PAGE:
As for the 42-21-1 event, both wineries and consumers agreed that this was an excellent showcase for the wines, the venue worked well, the food was delicious and the attendees were interested in the wines being poured; but most of all, that the event should be repeated again next year … and I am in full agreement there.

Wednesday, July 1, 2009

Report from ... Twilight in the Vineyard with Chantal Kreviazuk - Saturday June 27, 2009

A fairly lazy day turned into a very lazy, and music filled, night - and as the old saying goes, a day without music is like a day without sunshine, and trust me, this day had plenty of that too.

Our day in Niagara began with a mid-afternoon trip to Lailey Vineyard to try a couple of 2008 whites (Chardonnay and Sauvignon Blanc - not yet released), 2007 Chardonnay (set for bottling in July) and a peak at a couple of Pinot Noirs (2007 – awesome – & 2008 – coming along nicely). In the late afternoon we found ourselves at Cattail Creek, where we sampled the 2008 Unoaked Chardonnay, Serendipity RosĂ©, Gewurztraminer and got a sneak peak at the soon to be released Select Late Harvest Meritage (a real winner in my books).

But the piece-de-resistance (as they say), and our reason for being in Niagara in the first place, the opening of the 9th Annual Twilight in the Vineyard concert series at Jackson-Triggs, starring Chantal Kreviazuk. Now, for those who have read my previous Jackson-Triggs Twilight write ups, you’ll know that I seem to be a jinx for the caterers’ performance. One year the caterer ran out of food, the following year the caterer was late; this year I decided to give the concert a fighting chance of getting a good review, and not even bother with signing up for the dinner. As I walked into Jackson-Triggs and was presented with my tickets I was told, “The Vineyard Grill is going wonderfully well”, not once, not twice, but at least three times by three different people. And it was true. Smiles were on the faces of those sitting or standing with plates and there was no griping. I wandered over to the food tent to get a glimpse of what was on the menu, there seemed to be plenty of food to choose from and many stations you could wander up to to fill your plate. A J-T staff member (Stacey) offered me a sampling of the night’s fare, as I stood in line for water and wine. I’ll never say “no” to a light bite. What she put together for me was a small plate with a bean and pea salad, grilled veggies, roasted mini potatoes, salmon and pork loin – all delicious, and served at just the right temperature. I wandered back into the food tent to get some pictures and bumped into the man behind tonight’s delicacies, chef Michael Olson. We spoke for a bit about the food and the evening. Michael told me he had done his homework, “there are two things you never do in the catering business,” he said in his usual jovial tone, “arrive late or run out of food. You can get drunk, start a fight, set fire to a table - but never arrive late or run out of food.” He gave out a jovial laugh as he finished reciting his rules of catering and with that we shook hands and he was off to tend to one of the food stations, to talk with his staff. I caught up with him about 5-minutes later doing some hands on work with the pork loin (see picture at left). I should also mention the delicious desserts, of which the mini-strawberry shortcake was a personal favourite. Now it was time to wait for the night’s main event.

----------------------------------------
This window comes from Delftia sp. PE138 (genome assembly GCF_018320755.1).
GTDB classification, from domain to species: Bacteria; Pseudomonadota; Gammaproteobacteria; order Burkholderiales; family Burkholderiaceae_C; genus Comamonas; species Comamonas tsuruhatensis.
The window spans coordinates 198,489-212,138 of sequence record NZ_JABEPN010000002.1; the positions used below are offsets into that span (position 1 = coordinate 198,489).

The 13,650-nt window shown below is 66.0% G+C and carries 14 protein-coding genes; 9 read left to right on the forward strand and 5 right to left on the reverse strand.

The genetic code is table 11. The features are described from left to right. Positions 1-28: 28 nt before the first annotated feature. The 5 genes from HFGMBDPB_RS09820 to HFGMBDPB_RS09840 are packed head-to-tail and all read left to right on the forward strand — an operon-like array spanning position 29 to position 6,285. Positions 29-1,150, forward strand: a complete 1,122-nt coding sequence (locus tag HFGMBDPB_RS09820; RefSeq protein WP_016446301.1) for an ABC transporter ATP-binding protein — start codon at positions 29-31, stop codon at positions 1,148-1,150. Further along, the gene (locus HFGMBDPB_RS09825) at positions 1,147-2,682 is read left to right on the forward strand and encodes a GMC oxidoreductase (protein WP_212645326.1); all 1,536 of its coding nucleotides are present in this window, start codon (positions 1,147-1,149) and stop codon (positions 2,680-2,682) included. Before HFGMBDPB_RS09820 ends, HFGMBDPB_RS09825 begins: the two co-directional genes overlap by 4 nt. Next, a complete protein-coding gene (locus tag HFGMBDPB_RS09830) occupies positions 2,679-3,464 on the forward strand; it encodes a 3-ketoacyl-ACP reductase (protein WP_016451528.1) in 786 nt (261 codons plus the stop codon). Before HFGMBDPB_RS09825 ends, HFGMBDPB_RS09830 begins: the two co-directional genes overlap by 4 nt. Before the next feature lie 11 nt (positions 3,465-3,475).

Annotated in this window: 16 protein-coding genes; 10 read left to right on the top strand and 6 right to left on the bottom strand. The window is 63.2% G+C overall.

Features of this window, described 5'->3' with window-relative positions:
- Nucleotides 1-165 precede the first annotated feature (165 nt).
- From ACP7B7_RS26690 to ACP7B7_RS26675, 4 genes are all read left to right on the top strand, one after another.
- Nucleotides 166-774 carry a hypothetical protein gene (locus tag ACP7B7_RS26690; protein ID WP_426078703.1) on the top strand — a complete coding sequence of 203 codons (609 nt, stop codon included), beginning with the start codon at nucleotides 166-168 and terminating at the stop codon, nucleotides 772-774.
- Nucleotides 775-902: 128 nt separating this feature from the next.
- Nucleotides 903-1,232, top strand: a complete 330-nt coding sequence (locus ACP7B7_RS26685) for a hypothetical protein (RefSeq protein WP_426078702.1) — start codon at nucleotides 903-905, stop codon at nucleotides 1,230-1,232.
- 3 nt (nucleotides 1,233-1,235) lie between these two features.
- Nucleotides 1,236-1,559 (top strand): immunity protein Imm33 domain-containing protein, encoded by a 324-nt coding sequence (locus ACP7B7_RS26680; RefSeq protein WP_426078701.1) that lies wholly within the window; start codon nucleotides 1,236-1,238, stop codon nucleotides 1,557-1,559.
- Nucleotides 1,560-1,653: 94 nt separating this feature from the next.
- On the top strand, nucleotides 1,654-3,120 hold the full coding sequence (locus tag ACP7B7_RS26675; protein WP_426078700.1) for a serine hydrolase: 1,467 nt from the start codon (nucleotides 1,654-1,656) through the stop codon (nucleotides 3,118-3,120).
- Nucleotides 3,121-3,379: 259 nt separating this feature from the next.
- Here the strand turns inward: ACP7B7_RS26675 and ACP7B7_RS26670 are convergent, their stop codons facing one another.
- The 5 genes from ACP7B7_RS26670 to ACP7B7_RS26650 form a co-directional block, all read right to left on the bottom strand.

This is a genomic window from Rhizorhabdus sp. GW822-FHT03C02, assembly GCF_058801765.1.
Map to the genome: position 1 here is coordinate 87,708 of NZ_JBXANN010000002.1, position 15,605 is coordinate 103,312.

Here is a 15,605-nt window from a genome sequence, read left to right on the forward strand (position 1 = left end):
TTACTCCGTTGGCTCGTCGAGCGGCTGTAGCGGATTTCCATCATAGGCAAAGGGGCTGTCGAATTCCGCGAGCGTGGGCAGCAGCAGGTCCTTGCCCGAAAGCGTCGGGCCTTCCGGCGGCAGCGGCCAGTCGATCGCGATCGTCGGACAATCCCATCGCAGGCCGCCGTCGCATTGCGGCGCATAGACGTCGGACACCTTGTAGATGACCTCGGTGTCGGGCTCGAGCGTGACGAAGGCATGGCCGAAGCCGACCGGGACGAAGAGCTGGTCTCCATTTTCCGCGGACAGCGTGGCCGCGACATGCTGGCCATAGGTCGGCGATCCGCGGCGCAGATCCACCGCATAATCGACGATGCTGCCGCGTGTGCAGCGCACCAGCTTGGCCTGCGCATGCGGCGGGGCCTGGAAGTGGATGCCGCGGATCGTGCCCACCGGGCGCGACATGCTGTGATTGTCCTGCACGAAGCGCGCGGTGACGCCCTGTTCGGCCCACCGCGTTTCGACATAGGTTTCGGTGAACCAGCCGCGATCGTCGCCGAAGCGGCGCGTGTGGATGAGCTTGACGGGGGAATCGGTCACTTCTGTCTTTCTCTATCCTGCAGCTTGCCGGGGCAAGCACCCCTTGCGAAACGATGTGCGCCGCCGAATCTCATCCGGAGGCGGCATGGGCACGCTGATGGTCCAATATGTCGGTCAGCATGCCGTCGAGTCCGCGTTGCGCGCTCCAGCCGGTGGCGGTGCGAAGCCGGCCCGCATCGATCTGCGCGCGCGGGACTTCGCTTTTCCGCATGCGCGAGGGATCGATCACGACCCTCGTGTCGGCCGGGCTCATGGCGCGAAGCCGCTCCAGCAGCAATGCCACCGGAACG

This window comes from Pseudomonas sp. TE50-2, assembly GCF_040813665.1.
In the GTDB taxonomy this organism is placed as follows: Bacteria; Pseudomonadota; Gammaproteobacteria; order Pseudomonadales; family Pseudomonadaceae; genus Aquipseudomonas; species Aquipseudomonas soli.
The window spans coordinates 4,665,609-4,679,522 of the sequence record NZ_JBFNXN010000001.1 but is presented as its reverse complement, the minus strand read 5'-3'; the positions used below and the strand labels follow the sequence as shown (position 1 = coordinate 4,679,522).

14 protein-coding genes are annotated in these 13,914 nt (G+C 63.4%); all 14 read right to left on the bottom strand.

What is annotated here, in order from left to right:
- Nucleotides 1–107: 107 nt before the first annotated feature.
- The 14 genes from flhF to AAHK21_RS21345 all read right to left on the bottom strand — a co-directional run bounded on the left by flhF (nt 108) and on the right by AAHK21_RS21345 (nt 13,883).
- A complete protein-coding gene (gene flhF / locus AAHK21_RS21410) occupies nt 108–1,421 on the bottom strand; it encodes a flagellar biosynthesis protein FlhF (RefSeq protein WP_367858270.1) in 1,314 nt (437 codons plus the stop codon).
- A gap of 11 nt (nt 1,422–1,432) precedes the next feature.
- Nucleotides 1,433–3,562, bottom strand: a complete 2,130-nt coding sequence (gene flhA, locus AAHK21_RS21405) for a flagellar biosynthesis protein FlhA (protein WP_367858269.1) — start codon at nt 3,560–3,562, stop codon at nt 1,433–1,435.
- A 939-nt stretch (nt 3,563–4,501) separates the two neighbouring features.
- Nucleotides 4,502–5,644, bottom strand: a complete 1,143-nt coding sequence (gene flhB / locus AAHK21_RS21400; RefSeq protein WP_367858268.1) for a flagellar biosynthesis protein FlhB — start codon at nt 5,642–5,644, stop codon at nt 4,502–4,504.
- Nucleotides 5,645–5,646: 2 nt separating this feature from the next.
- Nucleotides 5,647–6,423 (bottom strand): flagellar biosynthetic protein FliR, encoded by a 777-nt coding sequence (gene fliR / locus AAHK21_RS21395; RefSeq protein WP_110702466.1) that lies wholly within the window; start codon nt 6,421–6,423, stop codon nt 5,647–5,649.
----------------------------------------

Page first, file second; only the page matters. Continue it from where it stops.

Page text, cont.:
Finally, the wait was over, Del Rollo appeared on stage, as he does every year, to welcome us all and hype the night, and the upcoming season. With a cheer Del turned and was hugged by the emerging Chantal K, who took her seat at the piano, pulled the mike in close, and tinkled the first few bars of ‘Leaving on a Jet Plane’, which was greeted with an appreciative roar from the crowd; she began singing just as a single-engine jobbies flew over-head. Music and banter filled the amphitheatre, wine flowed and people sang along with the songs they knew (and head-bobbed to those they didn’t - including a sampling of some new material from her upcoming album). It was the perfect end to a perfect lazy day in Niagara. Chantal called the Jackson-Triggs venue her favourite “and I get to play Massey Hall,” she said. “With the crowd, the wine, the beautiful Niagara location in the vineyard, what more could you ask for?” What more indeed. I now find myself looking forward to the 10th Annual Twilight series.

If you’ll permit me to voice my wishlist for the 10th season … My two cents would start with the boys from Great Big Sea who I think would bring a perfect celebratory atmosphere to such an auspicious anniversary occasion - and I’m sure there brand of down-home East Coast ‘kitchen party’ is just was the celebration calls for. A comedy festival would be a welcome 10th anniversary present for the audience, or how about a one-day concert event to commemorate the occasion. Of course I am just spit balling here, but what the heck. But that’s a whole summer away, still to come this year is Bruce Cockburn, David Usher and two other acts that don’t immediately come to mind.